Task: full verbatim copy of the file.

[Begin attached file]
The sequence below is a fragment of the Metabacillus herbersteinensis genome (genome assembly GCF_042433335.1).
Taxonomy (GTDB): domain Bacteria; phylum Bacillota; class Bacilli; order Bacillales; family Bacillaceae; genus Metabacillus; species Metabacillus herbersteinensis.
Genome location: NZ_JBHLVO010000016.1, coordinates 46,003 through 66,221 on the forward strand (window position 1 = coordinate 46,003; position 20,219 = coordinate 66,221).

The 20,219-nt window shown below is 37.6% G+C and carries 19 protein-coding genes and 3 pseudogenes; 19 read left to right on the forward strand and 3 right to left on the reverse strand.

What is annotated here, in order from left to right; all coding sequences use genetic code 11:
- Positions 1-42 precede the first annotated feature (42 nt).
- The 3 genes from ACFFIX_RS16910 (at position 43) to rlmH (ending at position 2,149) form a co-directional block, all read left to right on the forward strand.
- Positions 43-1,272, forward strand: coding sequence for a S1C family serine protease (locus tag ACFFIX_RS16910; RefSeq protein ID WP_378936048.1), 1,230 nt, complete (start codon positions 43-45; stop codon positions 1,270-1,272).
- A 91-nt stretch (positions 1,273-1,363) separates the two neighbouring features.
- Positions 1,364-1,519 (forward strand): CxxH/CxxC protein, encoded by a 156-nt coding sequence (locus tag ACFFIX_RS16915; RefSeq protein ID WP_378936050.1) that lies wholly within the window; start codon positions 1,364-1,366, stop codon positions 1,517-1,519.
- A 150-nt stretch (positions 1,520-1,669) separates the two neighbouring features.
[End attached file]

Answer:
The sequence below is a fragment of the Metabacillus herbersteinensis genome (genome assembly GCF_042433335.1).
Taxonomy (GTDB): domain Bacteria; phylum Bacillota; class Bacilli; order Bacillales; family Bacillaceae; genus Metabacillus; species Metabacillus herbersteinensis.
Genome location: NZ_JBHLVO010000016.1, coordinates 46,003 through 66,221 on the forward strand (window position 1 = coordinate 46,003; position 20,219 = coordinate 66,221).

The 20,219-nt window shown below is 37.6% G+C and carries 19 protein-coding genes and 3 pseudogenes; 19 read left to right on the forward strand and 3 right to left on the reverse strand.

What is annotated here, in order from left to right; all coding sequences use genetic code 11:
- Positions 1-42 precede the first annotated feature (42 nt).
- The 3 genes from ACFFIX_RS16910 (at position 43) to rlmH (ending at position 2,149) form a co-directional block, all read left to right on the forward strand.
- Positions 43-1,272, forward strand: coding sequence for a S1C family serine protease (locus tag ACFFIX_RS16910; RefSeq protein ID WP_378936048.1), 1,230 nt, complete (start codon positions 43-45; stop codon positions 1,270-1,272).
- A 91-nt stretch (positions 1,273-1,363) separates the two neighbouring features.
- Positions 1,364-1,519 (forward strand): CxxH/CxxC protein, encoded by a 156-nt coding sequence (locus tag ACFFIX_RS16915; RefSeq protein ID WP_378936050.1) that lies wholly within the window; start codon positions 1,364-1,366, stop codon positions 1,517-1,519.
- A 150-nt stretch (positions 1,520-1,669) separates the two neighbouring features.